Australia

Australia sees challenge to use of term 'guys'

David Morrison gives speech as part of the award ceremony for Australian of The Year on 25 January 2016, at Parliament House in Canberra. Image copyright Getty Images
Image caption Australian of the Year David Morrison chairs the country's Diversity Council

Australian of the Year David Morrison is leading a drive against the use of the term "guys" in the workplace.

The #WordsAtWork campaign by the country's Diversity Council asks people to avoid expressions they say exclude minority groups.

Using "girls" for women, and "walk the talk" to people in wheelchairs, are among terms they say are offensive.

Mr Morrison was awarded the role of Australian of the Year partly for his equality campaigning.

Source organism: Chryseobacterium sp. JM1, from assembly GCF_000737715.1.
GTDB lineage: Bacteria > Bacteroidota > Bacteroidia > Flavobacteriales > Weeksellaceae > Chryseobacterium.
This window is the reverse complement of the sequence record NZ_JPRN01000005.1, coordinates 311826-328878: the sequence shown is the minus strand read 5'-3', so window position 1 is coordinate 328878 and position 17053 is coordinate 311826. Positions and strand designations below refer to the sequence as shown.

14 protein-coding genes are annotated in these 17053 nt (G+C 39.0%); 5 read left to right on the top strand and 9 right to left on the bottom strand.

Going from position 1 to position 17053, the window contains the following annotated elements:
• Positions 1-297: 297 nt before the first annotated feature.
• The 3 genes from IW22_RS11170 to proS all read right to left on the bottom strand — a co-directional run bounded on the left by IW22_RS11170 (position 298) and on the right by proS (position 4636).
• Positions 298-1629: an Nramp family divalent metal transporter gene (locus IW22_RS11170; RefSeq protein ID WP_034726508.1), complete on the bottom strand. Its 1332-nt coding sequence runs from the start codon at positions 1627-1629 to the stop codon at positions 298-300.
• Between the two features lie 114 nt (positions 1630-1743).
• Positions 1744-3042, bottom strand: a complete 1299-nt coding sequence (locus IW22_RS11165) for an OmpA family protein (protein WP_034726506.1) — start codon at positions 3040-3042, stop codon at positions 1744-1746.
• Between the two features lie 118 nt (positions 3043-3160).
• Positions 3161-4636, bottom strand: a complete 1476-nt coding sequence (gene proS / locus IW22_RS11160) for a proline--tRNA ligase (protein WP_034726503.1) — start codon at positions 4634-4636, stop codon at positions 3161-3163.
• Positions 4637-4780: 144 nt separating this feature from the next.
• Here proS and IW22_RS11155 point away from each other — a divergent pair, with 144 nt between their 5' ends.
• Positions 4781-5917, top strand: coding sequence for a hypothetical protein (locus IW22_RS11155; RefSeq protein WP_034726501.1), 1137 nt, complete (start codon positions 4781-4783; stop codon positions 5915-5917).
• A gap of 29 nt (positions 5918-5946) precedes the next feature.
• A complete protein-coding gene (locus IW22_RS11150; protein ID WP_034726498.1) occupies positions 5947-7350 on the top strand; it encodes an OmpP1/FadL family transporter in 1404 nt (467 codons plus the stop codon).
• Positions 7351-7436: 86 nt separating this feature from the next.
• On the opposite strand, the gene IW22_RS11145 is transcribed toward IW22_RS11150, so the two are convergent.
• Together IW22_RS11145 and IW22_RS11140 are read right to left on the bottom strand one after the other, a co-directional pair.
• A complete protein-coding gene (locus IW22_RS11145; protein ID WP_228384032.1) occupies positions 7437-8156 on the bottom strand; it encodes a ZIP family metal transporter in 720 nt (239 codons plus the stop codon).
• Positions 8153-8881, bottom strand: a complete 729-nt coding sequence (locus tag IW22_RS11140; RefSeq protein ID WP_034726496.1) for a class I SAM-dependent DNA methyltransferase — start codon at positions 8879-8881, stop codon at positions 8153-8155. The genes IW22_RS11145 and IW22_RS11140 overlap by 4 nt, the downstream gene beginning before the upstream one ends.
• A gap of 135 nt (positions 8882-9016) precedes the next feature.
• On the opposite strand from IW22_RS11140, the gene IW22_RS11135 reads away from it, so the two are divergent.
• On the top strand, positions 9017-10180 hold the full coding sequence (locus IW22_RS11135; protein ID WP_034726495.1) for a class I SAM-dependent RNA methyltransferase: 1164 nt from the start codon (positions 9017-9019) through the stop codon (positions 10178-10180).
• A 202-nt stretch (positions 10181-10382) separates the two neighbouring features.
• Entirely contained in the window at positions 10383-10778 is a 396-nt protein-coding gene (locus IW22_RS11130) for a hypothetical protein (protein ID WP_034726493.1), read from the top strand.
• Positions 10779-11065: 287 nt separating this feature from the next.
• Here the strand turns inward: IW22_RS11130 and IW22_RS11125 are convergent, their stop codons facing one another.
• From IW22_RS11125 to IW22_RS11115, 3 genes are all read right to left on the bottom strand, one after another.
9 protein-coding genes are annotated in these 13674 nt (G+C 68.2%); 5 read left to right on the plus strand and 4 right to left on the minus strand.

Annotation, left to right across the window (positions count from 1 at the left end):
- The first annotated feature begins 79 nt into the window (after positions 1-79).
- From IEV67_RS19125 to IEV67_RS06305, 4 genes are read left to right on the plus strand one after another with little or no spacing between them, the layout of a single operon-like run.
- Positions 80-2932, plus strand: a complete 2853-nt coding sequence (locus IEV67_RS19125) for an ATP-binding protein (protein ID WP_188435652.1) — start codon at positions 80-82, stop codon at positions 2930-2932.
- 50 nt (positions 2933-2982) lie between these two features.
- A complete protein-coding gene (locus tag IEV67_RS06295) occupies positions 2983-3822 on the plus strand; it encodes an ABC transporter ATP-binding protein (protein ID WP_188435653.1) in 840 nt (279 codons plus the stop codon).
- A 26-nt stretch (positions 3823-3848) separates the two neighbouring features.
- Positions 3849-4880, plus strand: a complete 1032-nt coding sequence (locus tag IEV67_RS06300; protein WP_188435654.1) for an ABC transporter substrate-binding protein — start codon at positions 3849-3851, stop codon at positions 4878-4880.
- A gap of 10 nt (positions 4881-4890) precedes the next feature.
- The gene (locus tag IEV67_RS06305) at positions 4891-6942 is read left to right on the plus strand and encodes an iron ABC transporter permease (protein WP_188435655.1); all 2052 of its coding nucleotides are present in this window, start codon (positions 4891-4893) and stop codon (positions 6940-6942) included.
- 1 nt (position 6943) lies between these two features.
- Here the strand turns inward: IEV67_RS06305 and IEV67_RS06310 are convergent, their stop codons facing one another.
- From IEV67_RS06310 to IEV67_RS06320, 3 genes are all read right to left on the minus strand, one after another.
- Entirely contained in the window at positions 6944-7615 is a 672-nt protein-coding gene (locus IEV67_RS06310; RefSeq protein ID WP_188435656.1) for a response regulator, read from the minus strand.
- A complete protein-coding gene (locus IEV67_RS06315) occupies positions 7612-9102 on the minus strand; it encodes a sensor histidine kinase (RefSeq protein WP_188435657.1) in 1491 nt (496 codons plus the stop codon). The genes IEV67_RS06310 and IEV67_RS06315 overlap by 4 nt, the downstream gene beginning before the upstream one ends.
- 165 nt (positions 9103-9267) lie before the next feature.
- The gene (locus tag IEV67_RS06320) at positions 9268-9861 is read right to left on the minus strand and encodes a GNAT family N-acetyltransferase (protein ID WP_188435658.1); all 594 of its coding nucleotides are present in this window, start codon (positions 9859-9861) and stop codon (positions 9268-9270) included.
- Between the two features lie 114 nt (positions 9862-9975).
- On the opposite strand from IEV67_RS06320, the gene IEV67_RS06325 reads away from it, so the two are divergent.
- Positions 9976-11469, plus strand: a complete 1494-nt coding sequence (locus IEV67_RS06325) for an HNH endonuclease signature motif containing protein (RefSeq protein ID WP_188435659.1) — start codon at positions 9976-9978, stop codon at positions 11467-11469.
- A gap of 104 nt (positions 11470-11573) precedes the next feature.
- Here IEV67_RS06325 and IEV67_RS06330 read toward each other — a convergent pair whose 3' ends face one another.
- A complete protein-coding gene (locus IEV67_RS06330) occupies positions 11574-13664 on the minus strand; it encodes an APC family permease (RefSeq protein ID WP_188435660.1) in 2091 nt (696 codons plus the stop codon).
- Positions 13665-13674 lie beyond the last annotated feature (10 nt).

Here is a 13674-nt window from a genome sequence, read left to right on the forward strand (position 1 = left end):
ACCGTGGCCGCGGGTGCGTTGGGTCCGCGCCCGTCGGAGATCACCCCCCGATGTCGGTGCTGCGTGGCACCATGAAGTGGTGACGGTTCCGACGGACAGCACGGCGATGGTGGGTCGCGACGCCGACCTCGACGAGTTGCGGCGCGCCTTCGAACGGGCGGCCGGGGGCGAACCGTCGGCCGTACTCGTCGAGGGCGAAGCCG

Image copyright Getty Images
Image caption The Australian of the Year is picked by a series of panels, from public suggestions

The former military man - once chief of the Australian Army - admitted he had used some of the terms himself.

But of "guys" Mr Morrison said "I have now removed that from my lexicon as best I can. I think it's important."

Insisting the campaign was not intended to create a "language police", he said: "People use language to denigrate others and to take away their self-respect. Sometimes it happens unconsciously, but the effect is the same."

Image copyright @Juanita_Phillips
Image caption Some responded with humour to the proposal

While some praised the inclusive language drive, not everyone agreed that "guys" was offensive, or that it was the most urgent problem that the Australian of the Year could be tackling.

Some wondered if the thoroughly Australian greeting "mate" - often used by and for men - would be next.

Australian National University language expert Catherine Travis also questioned whether "guys" was still a gender-specific term, telling Australia's ABC that "you guys" was now widely used of all genders.

There was broader agreement on some other terms though, including against using "gay" in a negative fashion.

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